Istria is the largest Croatian, and also Adriatic peninsula. In the north, the Croatian part of Istria (90% of total peninsula territory) ends, bordering with the Republic of Slovenia, while on the east a natural border is the Učka mountain. Istria holds the westernmost point of the Republic of Croatia – cape Lako. Here you can find a variety of geomorphological forms, out of which we can point out three land reliefs: mountainous north with karst features, lower flysch hills in central Istria and low limestone plateau. The main feature of the peninsula is the Mediterranean climate with over 2 000 sunny hours a year, but because of the proximity to the Alps inland climate changes to continental. Peninsula is mostly covered by Mediterranean vegetation like maquis shrubland, but there are also some areas covered by pedunculate oak, which is usually characteristic for continental plateau parts of Croatia. Largest towns are Pula, Rovinj, and Poreč.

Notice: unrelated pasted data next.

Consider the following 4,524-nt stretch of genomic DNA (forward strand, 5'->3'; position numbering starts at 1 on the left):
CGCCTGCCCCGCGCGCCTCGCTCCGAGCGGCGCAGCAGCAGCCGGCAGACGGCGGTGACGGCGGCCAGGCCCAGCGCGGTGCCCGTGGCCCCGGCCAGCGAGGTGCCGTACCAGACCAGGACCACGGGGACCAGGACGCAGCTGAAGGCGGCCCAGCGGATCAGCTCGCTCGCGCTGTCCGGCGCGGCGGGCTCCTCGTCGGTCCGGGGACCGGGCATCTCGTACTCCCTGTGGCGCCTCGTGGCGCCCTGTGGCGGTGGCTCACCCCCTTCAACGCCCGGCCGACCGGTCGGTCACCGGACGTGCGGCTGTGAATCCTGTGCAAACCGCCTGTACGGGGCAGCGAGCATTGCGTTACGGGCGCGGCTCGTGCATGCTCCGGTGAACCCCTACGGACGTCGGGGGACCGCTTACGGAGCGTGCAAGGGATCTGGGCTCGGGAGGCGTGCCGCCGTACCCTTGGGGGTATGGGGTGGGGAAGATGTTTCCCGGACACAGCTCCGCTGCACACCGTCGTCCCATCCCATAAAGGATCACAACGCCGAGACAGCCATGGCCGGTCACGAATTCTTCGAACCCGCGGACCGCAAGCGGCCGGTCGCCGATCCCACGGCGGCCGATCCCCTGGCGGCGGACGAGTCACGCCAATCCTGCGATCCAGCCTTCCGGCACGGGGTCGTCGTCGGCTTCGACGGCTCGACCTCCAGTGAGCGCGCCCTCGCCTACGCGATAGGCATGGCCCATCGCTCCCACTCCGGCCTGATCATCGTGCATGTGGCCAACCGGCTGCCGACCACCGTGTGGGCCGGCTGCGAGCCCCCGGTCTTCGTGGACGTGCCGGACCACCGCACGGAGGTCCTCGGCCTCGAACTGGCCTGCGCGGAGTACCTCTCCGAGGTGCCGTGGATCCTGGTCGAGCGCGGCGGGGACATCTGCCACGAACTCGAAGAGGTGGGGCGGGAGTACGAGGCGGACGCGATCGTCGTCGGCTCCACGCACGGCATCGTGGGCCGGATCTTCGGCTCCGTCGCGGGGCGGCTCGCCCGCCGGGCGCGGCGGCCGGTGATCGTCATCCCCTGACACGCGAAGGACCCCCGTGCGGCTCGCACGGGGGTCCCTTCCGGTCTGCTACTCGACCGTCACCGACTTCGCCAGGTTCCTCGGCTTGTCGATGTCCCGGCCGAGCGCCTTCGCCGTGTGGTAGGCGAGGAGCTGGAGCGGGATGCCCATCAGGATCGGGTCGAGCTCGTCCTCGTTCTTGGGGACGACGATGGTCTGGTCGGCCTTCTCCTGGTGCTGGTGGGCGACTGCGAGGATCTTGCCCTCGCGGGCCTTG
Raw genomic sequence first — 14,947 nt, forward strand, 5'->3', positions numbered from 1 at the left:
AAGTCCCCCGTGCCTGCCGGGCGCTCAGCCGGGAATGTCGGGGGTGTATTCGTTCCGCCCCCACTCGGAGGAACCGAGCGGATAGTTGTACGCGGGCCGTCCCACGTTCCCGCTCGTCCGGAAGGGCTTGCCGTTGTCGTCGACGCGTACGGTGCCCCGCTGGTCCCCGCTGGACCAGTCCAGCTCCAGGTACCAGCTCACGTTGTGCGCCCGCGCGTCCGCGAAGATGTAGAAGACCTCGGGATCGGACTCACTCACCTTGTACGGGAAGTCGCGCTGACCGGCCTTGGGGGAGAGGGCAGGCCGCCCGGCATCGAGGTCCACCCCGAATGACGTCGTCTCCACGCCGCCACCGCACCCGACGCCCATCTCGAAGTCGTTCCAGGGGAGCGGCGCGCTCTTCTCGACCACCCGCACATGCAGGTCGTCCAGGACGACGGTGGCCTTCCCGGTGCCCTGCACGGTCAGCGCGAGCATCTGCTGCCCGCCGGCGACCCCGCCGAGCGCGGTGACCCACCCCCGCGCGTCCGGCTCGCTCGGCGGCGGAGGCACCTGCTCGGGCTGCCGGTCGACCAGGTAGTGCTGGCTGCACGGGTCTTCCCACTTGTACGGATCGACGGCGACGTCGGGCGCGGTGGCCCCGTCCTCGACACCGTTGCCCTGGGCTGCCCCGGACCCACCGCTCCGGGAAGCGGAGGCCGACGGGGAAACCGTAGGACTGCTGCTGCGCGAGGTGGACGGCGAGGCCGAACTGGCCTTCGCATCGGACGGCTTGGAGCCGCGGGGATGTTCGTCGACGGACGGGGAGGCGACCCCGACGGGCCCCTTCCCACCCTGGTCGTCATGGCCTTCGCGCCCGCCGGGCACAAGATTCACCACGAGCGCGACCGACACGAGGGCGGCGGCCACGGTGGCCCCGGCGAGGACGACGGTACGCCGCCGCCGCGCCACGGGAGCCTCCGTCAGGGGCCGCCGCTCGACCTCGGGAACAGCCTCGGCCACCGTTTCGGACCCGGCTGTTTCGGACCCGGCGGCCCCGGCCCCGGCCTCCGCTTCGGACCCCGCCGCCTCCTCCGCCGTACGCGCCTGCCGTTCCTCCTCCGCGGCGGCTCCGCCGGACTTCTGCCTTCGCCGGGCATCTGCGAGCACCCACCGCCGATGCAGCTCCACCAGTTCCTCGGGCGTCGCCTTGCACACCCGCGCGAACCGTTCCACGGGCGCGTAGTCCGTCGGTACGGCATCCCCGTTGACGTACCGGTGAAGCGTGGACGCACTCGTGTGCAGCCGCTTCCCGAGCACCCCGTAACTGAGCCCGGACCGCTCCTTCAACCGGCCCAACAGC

Kvarner is the north part of the Adriatic sea between the coasts of Velebit and Istria. In the Kvarner gulf are the two largest Croatian islands – Cres and Krk. The climate is various, Mediterranean with hot summers and mild winters in the coast and on the islands, and a continental climate in the hills and an alpine climate in the higher parts. Highlights of the area are the various plants and wildlife, among which we need to point out endangered species like griffon vulture, dolphins, and bobcat. The largest town is Rijeka, the largest port of Republic of Croatia and important traffic junction which is on the almost same distance from München, Vienna, Budapest, and Bratislava.